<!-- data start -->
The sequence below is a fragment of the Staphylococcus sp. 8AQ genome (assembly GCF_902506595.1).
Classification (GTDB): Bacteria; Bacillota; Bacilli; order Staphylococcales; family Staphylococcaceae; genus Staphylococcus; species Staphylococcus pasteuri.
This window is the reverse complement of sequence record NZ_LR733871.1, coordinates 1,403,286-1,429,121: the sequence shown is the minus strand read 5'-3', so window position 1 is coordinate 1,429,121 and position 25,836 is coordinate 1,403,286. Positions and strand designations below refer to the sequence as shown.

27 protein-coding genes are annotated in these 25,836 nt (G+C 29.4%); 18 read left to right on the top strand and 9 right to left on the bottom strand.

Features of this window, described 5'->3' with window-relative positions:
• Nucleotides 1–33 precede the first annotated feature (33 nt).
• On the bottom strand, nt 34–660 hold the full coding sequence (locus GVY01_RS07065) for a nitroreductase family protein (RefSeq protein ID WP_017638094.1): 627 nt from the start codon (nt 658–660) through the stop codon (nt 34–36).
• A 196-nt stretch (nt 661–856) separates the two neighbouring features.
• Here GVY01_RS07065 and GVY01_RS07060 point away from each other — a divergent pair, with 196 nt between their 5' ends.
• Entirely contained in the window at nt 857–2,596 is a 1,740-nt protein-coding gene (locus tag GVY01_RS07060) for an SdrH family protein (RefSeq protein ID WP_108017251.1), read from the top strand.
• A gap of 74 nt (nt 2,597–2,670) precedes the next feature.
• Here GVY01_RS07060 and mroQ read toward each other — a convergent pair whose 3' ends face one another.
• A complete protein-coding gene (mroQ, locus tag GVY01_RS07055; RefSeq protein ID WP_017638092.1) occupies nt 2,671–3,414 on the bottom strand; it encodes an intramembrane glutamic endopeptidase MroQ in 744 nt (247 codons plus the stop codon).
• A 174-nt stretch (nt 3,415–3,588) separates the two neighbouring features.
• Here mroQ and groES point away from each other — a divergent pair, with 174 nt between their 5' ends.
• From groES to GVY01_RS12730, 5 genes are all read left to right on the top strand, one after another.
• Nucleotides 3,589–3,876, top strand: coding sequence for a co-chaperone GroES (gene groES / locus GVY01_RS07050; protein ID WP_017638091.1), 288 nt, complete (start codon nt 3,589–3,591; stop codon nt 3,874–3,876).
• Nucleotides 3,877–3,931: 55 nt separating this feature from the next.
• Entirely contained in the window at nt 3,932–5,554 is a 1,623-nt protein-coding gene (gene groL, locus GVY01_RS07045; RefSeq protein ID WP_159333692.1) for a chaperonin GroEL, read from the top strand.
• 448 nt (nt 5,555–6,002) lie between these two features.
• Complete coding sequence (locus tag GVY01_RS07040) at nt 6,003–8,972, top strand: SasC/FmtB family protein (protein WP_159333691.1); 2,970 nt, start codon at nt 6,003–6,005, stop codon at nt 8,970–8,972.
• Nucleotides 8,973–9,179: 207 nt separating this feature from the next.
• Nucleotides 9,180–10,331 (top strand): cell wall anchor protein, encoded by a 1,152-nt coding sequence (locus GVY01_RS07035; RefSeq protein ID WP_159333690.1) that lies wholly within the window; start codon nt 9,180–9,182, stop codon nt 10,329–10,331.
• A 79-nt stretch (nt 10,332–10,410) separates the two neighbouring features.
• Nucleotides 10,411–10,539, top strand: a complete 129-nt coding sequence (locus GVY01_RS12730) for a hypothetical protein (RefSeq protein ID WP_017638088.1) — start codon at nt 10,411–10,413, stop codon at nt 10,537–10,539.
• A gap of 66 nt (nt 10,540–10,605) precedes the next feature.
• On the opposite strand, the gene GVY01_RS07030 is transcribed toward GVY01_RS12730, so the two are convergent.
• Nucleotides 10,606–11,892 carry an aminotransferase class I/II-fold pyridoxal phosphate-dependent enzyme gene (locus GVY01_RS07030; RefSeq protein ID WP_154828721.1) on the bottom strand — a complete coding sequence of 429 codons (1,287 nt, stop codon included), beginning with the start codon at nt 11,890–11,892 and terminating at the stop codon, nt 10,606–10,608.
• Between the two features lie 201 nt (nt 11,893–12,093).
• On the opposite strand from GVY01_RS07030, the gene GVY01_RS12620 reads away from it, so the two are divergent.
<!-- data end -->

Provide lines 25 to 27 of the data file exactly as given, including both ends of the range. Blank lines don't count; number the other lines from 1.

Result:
• Nucleotides 10,411–10,539, top strand: a complete 129-nt coding sequence (locus GVY01_RS12730) for a hypothetical protein (RefSeq protein ID WP_017638088.1) — start codon at nt 10,411–10,413, stop codon at nt 10,537–10,539.
• A gap of 66 nt (nt 10,540–10,605) precedes the next feature.
• On the opposite strand, the gene GVY01_RS07030 is transcribed toward GVY01_RS12730, so the two are convergent.